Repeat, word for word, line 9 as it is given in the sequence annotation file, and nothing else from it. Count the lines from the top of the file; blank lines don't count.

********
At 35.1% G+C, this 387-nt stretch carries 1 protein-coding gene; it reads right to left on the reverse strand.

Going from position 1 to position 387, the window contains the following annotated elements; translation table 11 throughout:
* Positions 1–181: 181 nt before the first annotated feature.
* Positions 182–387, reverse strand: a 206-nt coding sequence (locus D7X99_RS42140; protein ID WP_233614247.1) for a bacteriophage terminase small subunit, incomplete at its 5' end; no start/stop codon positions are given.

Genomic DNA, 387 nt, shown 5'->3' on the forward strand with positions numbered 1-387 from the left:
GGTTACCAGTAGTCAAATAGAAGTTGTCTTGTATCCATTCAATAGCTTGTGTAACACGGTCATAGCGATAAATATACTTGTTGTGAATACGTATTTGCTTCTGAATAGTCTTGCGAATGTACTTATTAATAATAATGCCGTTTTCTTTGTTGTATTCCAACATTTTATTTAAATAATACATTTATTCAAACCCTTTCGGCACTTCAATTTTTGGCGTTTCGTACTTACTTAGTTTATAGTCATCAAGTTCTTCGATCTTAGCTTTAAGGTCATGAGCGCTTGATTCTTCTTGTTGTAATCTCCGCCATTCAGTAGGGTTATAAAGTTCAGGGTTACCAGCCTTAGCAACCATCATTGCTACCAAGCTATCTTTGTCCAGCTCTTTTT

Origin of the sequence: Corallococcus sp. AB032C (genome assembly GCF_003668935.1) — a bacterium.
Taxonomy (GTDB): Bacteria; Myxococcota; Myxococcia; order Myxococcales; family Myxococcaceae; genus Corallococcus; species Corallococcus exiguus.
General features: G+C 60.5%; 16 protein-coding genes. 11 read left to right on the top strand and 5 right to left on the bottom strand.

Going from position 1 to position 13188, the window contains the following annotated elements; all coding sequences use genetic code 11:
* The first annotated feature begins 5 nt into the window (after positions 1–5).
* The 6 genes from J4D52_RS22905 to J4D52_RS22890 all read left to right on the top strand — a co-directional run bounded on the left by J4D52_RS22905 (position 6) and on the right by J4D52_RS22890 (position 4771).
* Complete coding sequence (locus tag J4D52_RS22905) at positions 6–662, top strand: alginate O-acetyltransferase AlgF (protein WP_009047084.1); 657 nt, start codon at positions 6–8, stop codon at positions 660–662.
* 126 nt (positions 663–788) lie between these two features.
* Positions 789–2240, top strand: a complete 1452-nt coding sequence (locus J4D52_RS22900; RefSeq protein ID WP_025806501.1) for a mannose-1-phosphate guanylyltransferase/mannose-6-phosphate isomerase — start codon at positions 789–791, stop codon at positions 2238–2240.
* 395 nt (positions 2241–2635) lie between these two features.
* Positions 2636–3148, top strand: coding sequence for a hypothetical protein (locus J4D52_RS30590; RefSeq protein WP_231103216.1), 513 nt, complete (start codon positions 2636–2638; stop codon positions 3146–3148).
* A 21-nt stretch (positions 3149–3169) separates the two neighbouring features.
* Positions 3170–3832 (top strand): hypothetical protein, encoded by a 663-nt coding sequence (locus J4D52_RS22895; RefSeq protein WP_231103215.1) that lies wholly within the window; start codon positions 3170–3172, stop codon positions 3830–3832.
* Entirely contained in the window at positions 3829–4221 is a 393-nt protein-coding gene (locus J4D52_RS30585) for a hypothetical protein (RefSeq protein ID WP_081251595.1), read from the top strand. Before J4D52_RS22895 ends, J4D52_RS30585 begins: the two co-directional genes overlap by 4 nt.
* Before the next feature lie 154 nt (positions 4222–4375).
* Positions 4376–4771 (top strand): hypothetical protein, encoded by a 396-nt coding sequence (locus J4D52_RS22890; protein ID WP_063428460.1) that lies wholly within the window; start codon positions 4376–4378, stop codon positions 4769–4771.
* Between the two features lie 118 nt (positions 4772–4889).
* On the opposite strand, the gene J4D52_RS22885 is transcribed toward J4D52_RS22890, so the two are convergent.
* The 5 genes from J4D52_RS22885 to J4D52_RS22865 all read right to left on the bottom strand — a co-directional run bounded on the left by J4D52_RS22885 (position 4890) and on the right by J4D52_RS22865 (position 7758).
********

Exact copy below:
General features: G+C 60.5%; 16 protein-coding genes. 11 read left to right on the top strand and 5 right to left on the bottom strand.